Custom Search 1

Raheem Bakaré is ready to heat up the Lovebox stage

SOUL: Raheem Bakaré

Q:Tell me more about yourself and how you got into music?

RB: I’ve always enjoyed listening to music and between school and college, I was in a boyband with friends and we built up a little bit of a name for ourselves. After that, I was just going to a lot of my friends houses, going to their home studios and working endlessly finishing tracks and it just came to a time where I was showing my work to lots of people and one of my good friends picked up some stuff and I just decided to give it a shot.

Q: Do you come from a musical or creative family?

RB: My mum sings in church and my older brother sang a bit, and he kind of inspired me to want to sing as well.

Q: Who are your musical influences?

RB: They range from Andre 3000, Music Soulchild – that’s when I really started to get into the idea of telling stories through your songs – Michael Jackson, Kanye West production-wise, Drake.

Q: Would you say growing up in south London influenced your style – whether that’s through music, fashion or other?

RB: Growing up in south London I would say that the arts, music and photography helped me to get away from a lot of the stuff in my area, because a lot of my friends were in gangs and dying around me. So I would like to say south London has definitely inspired the person I am, but musically I wouldn’t say that there was anyone that I looked up to there at a young age – other than Omar and Estelle.

Q: Your latest project Lucid Soul Dream was released in March. What was the concept behind the album title?

RB: The concept was the outer body experience of a relationship. People write songs about love because they can relate to it, but I wanted it to have a darker vibe to it and with love being similar to a drug and the acronym being LSD – it all played a role and came together.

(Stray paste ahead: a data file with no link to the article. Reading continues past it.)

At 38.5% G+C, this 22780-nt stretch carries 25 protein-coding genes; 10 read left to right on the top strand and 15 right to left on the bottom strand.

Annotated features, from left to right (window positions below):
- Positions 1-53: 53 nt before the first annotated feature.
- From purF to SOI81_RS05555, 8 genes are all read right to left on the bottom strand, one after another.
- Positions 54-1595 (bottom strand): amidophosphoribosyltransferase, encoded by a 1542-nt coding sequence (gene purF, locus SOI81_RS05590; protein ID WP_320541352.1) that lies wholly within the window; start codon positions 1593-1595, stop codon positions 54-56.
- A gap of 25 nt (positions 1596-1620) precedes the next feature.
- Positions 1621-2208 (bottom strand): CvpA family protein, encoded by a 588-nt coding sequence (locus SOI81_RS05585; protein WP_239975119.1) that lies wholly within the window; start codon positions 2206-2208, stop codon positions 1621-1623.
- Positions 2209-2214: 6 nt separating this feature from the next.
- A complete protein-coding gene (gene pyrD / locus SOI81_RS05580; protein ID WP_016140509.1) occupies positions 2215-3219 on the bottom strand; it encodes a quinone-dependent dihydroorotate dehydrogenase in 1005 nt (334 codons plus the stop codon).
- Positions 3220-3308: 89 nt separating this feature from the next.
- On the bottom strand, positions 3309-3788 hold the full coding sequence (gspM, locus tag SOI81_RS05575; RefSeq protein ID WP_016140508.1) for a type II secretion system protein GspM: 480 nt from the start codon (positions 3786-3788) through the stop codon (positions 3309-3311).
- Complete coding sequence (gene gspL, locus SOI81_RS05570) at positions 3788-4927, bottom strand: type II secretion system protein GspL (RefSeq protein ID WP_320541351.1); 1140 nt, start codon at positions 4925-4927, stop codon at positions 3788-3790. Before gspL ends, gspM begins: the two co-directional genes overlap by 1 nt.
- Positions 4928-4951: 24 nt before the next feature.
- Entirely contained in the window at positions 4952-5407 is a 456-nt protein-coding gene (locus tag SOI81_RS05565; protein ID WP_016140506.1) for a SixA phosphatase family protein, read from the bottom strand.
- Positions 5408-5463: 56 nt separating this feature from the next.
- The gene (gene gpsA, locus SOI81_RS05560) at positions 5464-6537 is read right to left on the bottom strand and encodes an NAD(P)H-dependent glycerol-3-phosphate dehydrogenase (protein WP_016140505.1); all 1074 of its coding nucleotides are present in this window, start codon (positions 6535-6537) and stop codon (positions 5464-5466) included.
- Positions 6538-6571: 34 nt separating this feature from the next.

Q: Tell me more about the production process for that EP and how it compared to your first project

RB: I felt like this project was a lot more organic, whereas my first EP Awol, I felt like I was pulling scraps of other songs. So this time around it was just really good vibes and I realised I definitely prefer working in groups when it comes to writing. There’s only so much you can say in your words and sometimes you need other perspectives to give you a broader reach in what you’re trying to communicate

Q: What has been the most pivotal moment in your career so far?

RB: I’m yet to do it, but I feel like Lovebox will be a very pivotal moment. I’m looking forward to being on the same stage as Solange, Frank Ocean because I’m a fan of their music.

Q: Which part of the process to you prefer and why: recording songs in the studio or performing them on stage?

RB: That’s a hard one! I don’t know if I prefer one more than the other, but I can tell you that I like performing because I’m bringing the songs to live and you can look into people’s eyes and tell if they know the lyrics, if they’re feeling the tune, and it’s really transparent. What I like about being in the studio is that anything is possible.

Q: What should we expect from your set at Lovebox?

RB: Expect soul, there’s a cover I’m doing that I love a lot and I don’t think this is going to be like any show I’ve done before. I feel like it’s going to be dope, and there’s going to be soul and just good vibes.

Q: And lastly, what are your plans for the rest of the year?

RB: I want to gig a lot more, work on some cool visuals for some of the songs on the EP and a part from that, more music, more gigs and more everything.

See Raheem Bakaré perform at Lovebox Festival 2017 on Friday 14 July on the Noisey stage at 1pm.

Read every story in our hardcopy newspaper for free by downloading the app.

Facebook Comments